Photography Credit: Golden Harper, Creator and Founder of Altra Footwear
As 2018 came to a close we went through our Immortal applicant process and team updates. One of the bigger changes was the decision to add some new Elite Immortals to the team if at all possible. Kyle Pietari was someone we have had our eye on for a long time and as our conversation progressed we realized our goals as a brand and his lifestyle as a busy father, lawyer, and runner aligned quite nicely. Kyle is a very interesting individual in that his life is crazy busy and in order to get the time to train and be competitive he has had to do things a little differently than the traditional runner. Kyle Pietari is a lawyer, father, and ultrarunner. Kyle is an adept mountain runner who prefers 100 mile mountain races with fast, runnable downhills. He began running as an adult in 2011 and has since created a list of impressive wins and finishes. He has 3 consecutive top-ten finishes at Western States and finds that a large majority of his training comes from his daily run commute to and from work. Kyle also holds the FKT for the fastest downhill mile (3:46) on the steepest county road in America, Lickskillet Road. Kyle structures his life to ensure he has time for the three things he is most passionate about; family, work, and running.
Can you tell us a little bit about your background in running?
Kyle: So as a kid I always liked any kind of running race, I played a ton of sports, did cross country in middle school and was always pretty competitive. In college, I lost the running habit because I did not run collegiality and it was really hard for me to get myself out the door with any consistency. I tried and failed many times due to lack of motivation, and because I really didn’t know how to train properly. For several years I struggled, and every time I could finally get myself out the door, I would run as hard as I could and end up injuring myself and be back at square one. After I graduated, I told myself running is something I love so much that I have to make it part of my life, and I can’t fail this time, So I committed, it January in Duluth, Minnesota. I got a paper route and would cover anywhere from 3-7 miles, 7 days a week, jogging and tossing newspapers in the snow. I was running in big Goretex snow boots. In January in Duluth it’s often 10 degrees below zero, or colder. But I had to cover the ground to deliver papers, so I used that as a psychological tool to get myself into the habit of running daily. It definitely takes time to build habits, building my running habit took over 6 years of trying and failing, even though I knew it was something that I loved.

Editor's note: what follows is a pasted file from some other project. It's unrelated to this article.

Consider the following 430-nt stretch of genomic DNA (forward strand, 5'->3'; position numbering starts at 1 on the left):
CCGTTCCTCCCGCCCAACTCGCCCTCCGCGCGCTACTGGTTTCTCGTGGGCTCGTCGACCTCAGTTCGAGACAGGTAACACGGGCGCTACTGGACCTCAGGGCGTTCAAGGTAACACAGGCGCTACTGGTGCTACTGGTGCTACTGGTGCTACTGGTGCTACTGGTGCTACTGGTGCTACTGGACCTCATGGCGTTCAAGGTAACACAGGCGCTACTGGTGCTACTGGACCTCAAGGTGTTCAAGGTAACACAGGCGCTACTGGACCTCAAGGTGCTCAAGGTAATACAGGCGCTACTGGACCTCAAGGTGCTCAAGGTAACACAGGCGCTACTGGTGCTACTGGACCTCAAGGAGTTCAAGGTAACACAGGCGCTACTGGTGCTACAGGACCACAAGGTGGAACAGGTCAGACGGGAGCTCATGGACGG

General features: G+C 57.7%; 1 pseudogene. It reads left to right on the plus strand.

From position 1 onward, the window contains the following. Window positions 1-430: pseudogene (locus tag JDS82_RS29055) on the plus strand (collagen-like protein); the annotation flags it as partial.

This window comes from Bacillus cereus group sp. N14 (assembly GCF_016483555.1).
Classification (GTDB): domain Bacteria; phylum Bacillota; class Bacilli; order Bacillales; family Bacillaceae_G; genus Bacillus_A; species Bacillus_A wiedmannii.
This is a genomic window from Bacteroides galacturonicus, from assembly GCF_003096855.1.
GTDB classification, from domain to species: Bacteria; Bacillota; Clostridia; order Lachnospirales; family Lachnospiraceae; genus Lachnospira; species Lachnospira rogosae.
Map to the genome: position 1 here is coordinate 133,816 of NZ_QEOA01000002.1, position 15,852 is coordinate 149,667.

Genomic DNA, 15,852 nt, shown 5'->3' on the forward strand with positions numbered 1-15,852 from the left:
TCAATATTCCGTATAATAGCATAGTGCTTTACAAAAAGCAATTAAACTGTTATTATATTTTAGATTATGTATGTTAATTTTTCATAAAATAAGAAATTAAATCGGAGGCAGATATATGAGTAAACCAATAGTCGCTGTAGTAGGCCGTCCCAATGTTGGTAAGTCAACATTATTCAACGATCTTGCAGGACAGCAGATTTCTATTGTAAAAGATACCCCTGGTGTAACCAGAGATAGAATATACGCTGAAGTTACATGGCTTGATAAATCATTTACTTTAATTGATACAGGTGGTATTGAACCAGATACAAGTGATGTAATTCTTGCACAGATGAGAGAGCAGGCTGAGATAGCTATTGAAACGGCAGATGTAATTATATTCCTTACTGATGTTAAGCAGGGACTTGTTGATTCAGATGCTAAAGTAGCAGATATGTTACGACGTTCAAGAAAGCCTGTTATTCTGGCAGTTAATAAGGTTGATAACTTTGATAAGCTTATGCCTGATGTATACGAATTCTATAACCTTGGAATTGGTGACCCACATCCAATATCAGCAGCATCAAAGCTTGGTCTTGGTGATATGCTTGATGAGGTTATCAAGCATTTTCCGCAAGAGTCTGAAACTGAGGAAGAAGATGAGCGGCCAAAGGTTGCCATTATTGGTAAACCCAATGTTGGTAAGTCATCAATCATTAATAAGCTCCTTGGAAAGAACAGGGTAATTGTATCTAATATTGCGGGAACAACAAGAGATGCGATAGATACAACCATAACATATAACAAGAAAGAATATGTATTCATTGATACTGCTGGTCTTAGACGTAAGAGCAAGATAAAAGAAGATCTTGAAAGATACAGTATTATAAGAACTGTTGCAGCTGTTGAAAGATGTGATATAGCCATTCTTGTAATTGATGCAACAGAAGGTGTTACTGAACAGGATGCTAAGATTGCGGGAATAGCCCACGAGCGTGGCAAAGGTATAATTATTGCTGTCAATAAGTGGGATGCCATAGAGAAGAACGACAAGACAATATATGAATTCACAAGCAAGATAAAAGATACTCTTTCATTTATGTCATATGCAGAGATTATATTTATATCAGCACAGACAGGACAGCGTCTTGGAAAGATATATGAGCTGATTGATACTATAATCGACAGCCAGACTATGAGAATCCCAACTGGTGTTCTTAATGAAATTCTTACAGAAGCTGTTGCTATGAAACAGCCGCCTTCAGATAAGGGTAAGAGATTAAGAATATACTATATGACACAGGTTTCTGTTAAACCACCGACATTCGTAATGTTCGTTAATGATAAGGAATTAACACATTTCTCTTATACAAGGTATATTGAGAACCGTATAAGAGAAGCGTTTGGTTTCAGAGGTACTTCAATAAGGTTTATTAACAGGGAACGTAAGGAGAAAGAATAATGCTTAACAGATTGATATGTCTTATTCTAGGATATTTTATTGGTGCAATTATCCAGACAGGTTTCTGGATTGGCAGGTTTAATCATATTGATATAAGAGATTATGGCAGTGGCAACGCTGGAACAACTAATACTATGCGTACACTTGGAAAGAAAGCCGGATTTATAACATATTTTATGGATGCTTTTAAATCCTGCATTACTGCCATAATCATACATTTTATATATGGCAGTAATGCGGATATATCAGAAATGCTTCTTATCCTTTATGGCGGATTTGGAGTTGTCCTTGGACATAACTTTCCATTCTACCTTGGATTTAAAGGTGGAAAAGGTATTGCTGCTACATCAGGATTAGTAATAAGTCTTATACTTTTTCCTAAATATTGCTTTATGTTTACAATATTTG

Can you talk a little bit more about finding your way back to running and creating the habit?
Kyle: Absolutely, so the part that I struggled with during that time was figuring out a good way to make running relaxed and easy and fun. That was a steep learning curve for me because I only had a background keeping a super competitive mentality in sports. Once I learned how to just slow down, take in the experience, and let go of having an agenda other than just to be running for the sake of running, I was able to avoid getting injured and escape from the mental stressors that so often kept me from getting out the door. For me, four months of carrying newspapers on a defined route and jogging in snow boots made it easier to not care about pace, distance, or route and that was so key for me. The obligation to go every single day was also key. Once I built the neural pathways to crave daily running and the musculoskeletal strength to handle it, daily running has been a habit that I haven’t had any problems maintaining.
So it took you learning to not be so competitive to help create the habit of running. When did you decide to get into racing again?